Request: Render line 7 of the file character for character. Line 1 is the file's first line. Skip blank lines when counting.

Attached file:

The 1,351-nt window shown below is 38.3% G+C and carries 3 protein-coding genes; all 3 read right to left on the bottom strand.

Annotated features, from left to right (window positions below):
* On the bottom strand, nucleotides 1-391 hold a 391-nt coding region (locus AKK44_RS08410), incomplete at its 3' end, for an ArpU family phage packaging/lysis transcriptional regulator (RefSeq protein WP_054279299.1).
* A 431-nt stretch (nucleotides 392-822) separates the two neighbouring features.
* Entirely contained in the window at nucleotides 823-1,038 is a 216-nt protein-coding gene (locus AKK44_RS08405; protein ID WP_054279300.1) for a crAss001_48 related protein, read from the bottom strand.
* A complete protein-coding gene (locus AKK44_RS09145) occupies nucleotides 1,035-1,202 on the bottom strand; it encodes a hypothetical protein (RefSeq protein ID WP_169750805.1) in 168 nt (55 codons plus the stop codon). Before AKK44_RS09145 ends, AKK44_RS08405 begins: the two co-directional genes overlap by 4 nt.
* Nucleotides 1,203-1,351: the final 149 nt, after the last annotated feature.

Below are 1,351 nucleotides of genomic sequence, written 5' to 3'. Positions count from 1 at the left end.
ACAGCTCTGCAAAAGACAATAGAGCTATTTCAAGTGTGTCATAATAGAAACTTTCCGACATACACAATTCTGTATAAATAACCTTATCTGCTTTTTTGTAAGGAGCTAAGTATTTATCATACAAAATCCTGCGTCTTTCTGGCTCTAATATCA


* Nucleotides 1,203-1,351: the final 149 nt, after the last annotated feature.